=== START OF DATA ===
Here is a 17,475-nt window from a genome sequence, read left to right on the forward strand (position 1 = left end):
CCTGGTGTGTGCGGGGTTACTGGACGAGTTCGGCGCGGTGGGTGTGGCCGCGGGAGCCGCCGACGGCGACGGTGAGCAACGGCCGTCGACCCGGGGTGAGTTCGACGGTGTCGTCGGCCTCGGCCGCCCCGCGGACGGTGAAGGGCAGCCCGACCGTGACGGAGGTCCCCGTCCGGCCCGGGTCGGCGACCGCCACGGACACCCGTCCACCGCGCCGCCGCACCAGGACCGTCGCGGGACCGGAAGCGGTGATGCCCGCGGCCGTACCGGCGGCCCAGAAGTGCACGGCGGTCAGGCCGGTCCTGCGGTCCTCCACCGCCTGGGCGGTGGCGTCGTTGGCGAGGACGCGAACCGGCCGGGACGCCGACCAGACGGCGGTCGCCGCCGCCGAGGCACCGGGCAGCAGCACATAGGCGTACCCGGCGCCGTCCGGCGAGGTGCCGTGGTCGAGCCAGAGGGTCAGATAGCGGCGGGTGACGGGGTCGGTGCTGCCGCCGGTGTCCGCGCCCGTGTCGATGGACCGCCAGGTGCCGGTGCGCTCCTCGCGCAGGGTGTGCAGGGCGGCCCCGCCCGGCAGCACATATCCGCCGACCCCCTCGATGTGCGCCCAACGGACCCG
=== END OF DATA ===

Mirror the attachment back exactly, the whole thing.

Here is a 17,475-nt window from a genome sequence, read left to right on the forward strand (position 1 = left end):
CCTGGTGTGTGCGGGGTTACTGGACGAGTTCGGCGCGGTGGGTGTGGCCGCGGGAGCCGCCGACGGCGACGGTGAGCAACGGCCGTCGACCCGGGGTGAGTTCGACGGTGTCGTCGGCCTCGGCCGCCCCGCGGACGGTGAAGGGCAGCCCGACCGTGACGGAGGTCCCCGTCCGGCCCGGGTCGGCGACCGCCACGGACACCCGTCCACCGCGCCGCCGCACCAGGACCGTCGCGGGACCGGAAGCGGTGATGCCCGCGGCCGTACCGGCGGCCCAGAAGTGCACGGCGGTCAGGCCGGTCCTGCGGTCCTCCACCGCCTGGGCGGTGGCGTCGTTGGCGAGGACGCGAACCGGCCGGGACGCCGACCAGACGGCGGTCGCCGCCGCCGAGGCACCGGGCAGCAGCACATAGGCGTACCCGGCGCCGTCCGGCGAGGTGCCGTGGTCGAGCCAGAGGGTCAGATAGCGGCGGGTGACGGGGTCGGTGCTGCCGCCGGTGTCCGCGCCCGTGTCGATGGACCGCCAGGTGCCGGTGCGCTCCTCGCGCAGGGTGTGCAGGGCGGCCCCGCCCGGCAGCACATATCCGCCGACCCCCTCGATGTGCGCCCAACGGACCCG